15. Mamtani M, Rovin B, Brey R, Camargo JF, Kulkarni H, Herrera M, Correa P, Holliday S, Anaya JM, Ahuja SK: CCL3L1 gene-containing segmental duplications and polymorphisms in CCR5 affect risk of systemic lupus erythaematosus. Ann Rheum Dis. 2008, 67 (8): 1076-1083. 10.1136/ard.2007.078048.

    Article  CAS  PubMed  Google Scholar 

  16. McKinney C, Merriman ME, Chapman PT, Gow PJ, Harrison AA, Highton J, Jones PB, McLean L, O'Donnell JL, Pokorny V, et al: Evidence for an influence of chemokine ligand 3-like 1 (CCL3L1) gene copy number on susceptibility to rheumatoid arthritis. Ann Rheum Dis. 2008, 67 (3): 409-413.

    Article  CAS  PubMed  Google Scholar 

  17. Grayson BL, Smith ME, Thomas JW, Wang L, Dexheimer P, Jeffrey J, Fain PR, Nanduri P, Eisenbarth GS, Aune TM: Genome-wide analysis of copy number variation in type 1 diabetes. PLoS One. 2010, 5 (11): e15393-10.1371/journal.pone.0015393.

    Article  PubMed  PubMed Central  Google Scholar 

  18. The Database of Genomic Variants (DGV). []

  19. Parajes S, Quinterio C, Dominguez F, Loidi L: A simple and robust quantitative PCR assay to determine CYP21A2 gene dose in the diagnosis of 21-hydroxylase deficiency. Clin Chem. 2007, 53 (9): 1577-1584. 10.1373/clinchem.2007.087361.

    Article  CAS  PubMed  Google Scholar 

  20. Levesque E, Turgeon D, Carrier JS, Montminy V, Beaulieu M, Belanger A: Isolation and characterization of the UGT2B28 cDNA encoding a novel human steroid conjugating UDP-glucuronosyltransferase. Biochemistry. 2001, 40 (13): 3869-3881. 10.1021/bi002607y.

    Article  CAS  PubMed  Google Scholar 

  21. Menard V, Eap O, Harvey M, Guillemette C, Levesque E: Copy-number variations (CNVs) of the human sex steroid metabolizing genes UGT2B17 and UGT2B28 and their associations with a UGT2B15 functional polymorphism. Hum Mutat. 2009, 30 (9): 1310-1319. 10.1002/humu.21054.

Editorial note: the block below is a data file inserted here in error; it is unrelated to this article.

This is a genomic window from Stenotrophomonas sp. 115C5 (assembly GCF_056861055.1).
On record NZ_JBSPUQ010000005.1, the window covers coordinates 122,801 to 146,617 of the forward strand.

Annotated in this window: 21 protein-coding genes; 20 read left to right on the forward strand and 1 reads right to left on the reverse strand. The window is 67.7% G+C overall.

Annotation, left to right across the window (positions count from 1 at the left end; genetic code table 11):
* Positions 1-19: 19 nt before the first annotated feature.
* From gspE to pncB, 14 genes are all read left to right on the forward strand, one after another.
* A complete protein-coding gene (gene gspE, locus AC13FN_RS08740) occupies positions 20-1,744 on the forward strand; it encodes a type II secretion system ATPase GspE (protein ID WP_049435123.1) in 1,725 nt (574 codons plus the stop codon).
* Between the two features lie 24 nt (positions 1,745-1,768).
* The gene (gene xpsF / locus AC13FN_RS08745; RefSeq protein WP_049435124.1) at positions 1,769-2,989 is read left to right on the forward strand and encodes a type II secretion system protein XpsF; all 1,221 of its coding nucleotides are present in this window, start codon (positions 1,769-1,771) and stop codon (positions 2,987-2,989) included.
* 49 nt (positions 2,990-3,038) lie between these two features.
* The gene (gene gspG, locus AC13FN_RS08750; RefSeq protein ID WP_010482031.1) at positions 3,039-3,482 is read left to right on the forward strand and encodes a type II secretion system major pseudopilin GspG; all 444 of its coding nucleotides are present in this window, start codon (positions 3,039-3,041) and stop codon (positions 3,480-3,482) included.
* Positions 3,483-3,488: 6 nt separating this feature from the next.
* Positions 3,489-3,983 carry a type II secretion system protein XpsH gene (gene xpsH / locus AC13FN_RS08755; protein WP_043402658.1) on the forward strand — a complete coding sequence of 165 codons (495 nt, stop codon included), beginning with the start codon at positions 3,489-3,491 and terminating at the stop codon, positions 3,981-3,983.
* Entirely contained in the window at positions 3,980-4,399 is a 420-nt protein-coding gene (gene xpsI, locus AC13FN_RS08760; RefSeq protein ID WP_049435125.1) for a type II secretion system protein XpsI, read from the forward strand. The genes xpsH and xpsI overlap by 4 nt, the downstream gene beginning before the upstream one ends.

Article  CAS  PubMed  Google Scholar 

  22. Gossens K, Naus S, Hollander GA, Ziltener HJ: Deficiency of the metalloproteinase-disintegrin ADAM8 is associated with thymic hyper-cellularity. PLoS One. 2010, 5 (9): e12766-10.1371/journal.pone.0012766.

    Article  PubMed  PubMed Central  Google Scholar 

  23. Tian L, Wu X, Chi C, Han M, Xu T, Zhuang Y: ADAM10 is essential for proteolytic activation of Notch during thymocyte development. Int Immunol. 2008, 20 (9): 1181-1187. 10.1093/intimm/dxn076.

    Article  CAS  PubMed  Google Scholar 

  24. Primakoff P, Myles DG: The ADAM gene family: surface proteins with adhesion and protease activity. Trends Genet. 2000, 16 (2): 83-87. 10.1016/S0168-9525(99)01926-5.

    Article  CAS  PubMed  Google Scholar 

  25. Yang ZF, Ho DW, Lau CK, Lam CT, Lum CT, Poon RT, Fan ST: Allograft inflammatory factor-1 (AIF-1) is crucial for the survival and pro-inflammatory activity of macrophages. Int Immunol. 2005, 17 (11): 1391-1397. 10.1093/intimm/dxh316.

    Article  CAS  PubMed  Google Scholar 

  26. Onengut-Gumuscu S, Ewens KG, Spielman RS, Concannon P: A functional polymorphism (1858C/T) in the PTPN22 gene is linked and associated with type I diabetes in multiplex families. Genes Immun. 2004, 5 (8): 678-680. 10.1038/sj.gene.6364138.